The Female Gaze: Women Looking at Men
April 16 to May 30, 1998 at San Jose Institute of Contemporary Art

from ICA News, Winter 1998

Throughout the ages men have painted, sculpted, photographed, and otherwise represented as religious personae, mothers, workers, reclining nudes, vanitas and pin-up beauties. Taking one small step to balance the scales, the ICA partnered with the South Bay Chapter of the Women's Caucus for Art in hosting a juried exhibition entitled " The Female Gaze: Women Looking at Men."

Man Looking at Art II, by Brigitte Carnochan
gelatin silver print

Artists of the SBC/WCA were invited to present their takes on the depiction of men: the good, the bad, the ugly, and anything in between. Works submitted for consideration were juried and the exhibition selected by Susan Hillhouse, Curator of Art at the Triton Museum of Art, and JoAnne Northrup, Curator at the DeSaisset Museum at Santa Clara University.

Female Gaze artists: Anne-Marie Bliss, Willa Briggs, Francy Caprino, Brigitte Carnochan, Nancy Crowley, Cosette Dudley, Kathryn Dunlevie, Ruth Eckland, Beth Yarnelle Edwards, Linda Fillhardt, Beth Grossman, Sandra Khoury, Judith Marshall, Sarah Ratche, Saelon Renkes, Pat Sherwood, Nancy Tector, Johanna Tesauro, Deborah Trilling, Gail Williams, Alayne Yellum, Bonnie Zimmerman.

Joshua, by Johanna Tesauro
gelatin silver print

For some of the artists, the male figure became a study of form, the body in motion or at rest. The photographs of Johanna Tesauro capture her subjects in candid, intimate poses, while those of Saelon Renkes present the male torso in staged, sculpture-like presentations, an homage to the figure. Nancy Crowley gives us a study of form and exaggerated reflections of color in her lively rendering of a male model. Brigitte Carnochan's contrast of youth and age are revealing in her photographs of male nude models as they themselves look at the art for which they are posing. The contrast of ages is also expressionistically rendered in the works of Willa Briggs.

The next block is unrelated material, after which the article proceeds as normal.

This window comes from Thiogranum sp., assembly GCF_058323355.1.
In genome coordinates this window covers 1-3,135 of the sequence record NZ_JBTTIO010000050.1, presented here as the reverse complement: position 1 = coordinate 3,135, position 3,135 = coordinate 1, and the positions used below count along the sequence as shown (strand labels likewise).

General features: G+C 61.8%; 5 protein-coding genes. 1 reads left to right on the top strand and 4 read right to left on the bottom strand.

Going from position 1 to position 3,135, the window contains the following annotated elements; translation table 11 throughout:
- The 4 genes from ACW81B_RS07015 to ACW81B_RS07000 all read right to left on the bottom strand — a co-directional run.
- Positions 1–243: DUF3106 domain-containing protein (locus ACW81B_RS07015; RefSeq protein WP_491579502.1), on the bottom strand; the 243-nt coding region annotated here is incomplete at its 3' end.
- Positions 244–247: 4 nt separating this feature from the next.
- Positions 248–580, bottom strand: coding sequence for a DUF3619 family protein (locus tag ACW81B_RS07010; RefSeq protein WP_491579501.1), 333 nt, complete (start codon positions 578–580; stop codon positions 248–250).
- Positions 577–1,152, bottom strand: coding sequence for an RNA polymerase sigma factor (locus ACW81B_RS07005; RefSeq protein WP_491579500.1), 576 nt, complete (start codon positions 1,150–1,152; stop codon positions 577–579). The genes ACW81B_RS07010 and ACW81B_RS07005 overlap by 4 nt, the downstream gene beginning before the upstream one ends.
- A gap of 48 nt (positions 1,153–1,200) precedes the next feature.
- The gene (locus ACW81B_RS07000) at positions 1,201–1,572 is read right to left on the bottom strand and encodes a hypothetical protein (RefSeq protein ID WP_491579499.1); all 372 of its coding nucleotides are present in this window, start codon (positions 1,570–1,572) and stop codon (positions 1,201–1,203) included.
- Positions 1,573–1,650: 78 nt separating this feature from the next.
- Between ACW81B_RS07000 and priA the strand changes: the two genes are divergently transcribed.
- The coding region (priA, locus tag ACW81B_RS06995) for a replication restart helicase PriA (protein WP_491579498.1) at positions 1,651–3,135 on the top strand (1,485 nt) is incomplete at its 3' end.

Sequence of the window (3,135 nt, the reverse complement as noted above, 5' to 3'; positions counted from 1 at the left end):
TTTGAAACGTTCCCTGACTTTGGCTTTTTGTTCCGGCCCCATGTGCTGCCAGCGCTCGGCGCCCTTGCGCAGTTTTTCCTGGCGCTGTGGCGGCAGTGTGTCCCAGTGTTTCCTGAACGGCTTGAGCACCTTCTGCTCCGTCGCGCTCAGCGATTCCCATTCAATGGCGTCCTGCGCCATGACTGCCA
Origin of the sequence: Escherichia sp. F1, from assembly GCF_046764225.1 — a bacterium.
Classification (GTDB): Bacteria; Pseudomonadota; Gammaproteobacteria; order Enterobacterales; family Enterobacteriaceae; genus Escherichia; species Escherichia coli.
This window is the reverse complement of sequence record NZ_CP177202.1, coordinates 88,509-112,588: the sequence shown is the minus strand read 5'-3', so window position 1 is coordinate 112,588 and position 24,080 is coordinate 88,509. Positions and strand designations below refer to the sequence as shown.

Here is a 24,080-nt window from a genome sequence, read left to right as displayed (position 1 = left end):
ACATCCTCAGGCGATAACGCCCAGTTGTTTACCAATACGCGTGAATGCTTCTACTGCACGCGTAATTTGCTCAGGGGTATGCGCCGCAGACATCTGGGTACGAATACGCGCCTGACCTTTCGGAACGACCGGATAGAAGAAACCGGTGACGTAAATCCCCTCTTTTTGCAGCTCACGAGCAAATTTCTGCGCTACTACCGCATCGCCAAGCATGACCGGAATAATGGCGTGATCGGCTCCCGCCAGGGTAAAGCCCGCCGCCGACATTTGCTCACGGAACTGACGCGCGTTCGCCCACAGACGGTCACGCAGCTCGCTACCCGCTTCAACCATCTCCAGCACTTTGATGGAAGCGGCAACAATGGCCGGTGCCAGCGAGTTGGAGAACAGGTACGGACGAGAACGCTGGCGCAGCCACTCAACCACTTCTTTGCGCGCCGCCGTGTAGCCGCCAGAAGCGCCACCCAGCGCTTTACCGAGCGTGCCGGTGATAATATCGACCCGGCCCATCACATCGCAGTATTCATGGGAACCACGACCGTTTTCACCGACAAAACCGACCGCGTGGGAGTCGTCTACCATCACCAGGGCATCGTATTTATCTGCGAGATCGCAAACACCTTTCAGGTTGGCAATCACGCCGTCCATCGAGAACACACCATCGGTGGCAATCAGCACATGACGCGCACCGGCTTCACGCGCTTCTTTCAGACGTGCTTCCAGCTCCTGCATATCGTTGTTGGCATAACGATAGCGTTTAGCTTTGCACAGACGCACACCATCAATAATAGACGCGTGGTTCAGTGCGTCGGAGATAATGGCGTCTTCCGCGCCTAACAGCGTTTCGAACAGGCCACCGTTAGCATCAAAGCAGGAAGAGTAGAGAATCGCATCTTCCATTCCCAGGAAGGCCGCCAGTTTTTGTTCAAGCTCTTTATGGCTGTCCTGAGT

BrthrIt, by Sarah Ratchye
oil on canvas, 1998

Form is presented as what can be termed "maleness" in the works of artists such as Sarah Ratchye and installation artist Ruth Eckland. Ratchye's "PEnis Wallpaper" (sic) and accompanying "PEnis Tablemat and Napkin" (sic) present the image of male genitalia as design. One is reminded of ancient Greek ornamentation in which the human form is rendered in repetition, meander-like in its decorative style. For Ruth Eckland the image of male genitalia becomes a response to the frequent focus of male artists unpon the female breast. Erotic images and sound surround the viewer as she or he enters the installation room. The natural view of a man at a public urinal in Ghent turns the view back on us as he confronts the viewer in the accompanying photo by Anne-Marie Bliss. His view becomes a challenge, his "maleness" a weapon.

Fear, by Patricia Sherwood
oil on canvas

Men and their relationships to women was another theme that informed the works of artists in this exhibition. Couples interact in the paintings of Pat Sherwood and Alayne Yellum, while familial relationships and the delightfully character revealing "toys" give a detailed accounting of the subjects in Beth Yarnelle Edwards' photographs. "Thanks Dad", a collaborative mixed media piece by Francy Caprino, Beth Grossman and Gail Williams serves to both recognize and express appreciation for those relationships. Kathryn Dunlevie sums up the multi-faceted female gaze in her superb mixed media work "On Women Looking at Men."

The Spotless Counter, by Alayne Yellum
oil on canvas

Sandra Khoury, Bonnie Zimmerman, Deborah Trilling and Judith Marshall add elements of mystery and whimsy to their works, inviting us to consider the psychological asspects of their male subjects. Nancy Tector's "Talk-Talk" is a multli-media feast in the form of a robotic male. For Linda Fillhardt the psychological aspects are a little more direct. Prince Charming may have been a frog, but he still can't fill a man's shoes.

Talk Talk, by Nancy Tector
In a disturbing and aggressively compelling work, Cosette Dudley offers us a complex and moving portrait of injustice. In "Looking at Men Looking at Lotus Feet" the artist turns her gaze, and ours, upon the "male gaze" and a horrendous practice of binding women's feet, once considered by some to define beauty. It is a harsh reminder that living to fulfill another's canon of beauty can be one of the cruelest of acts.

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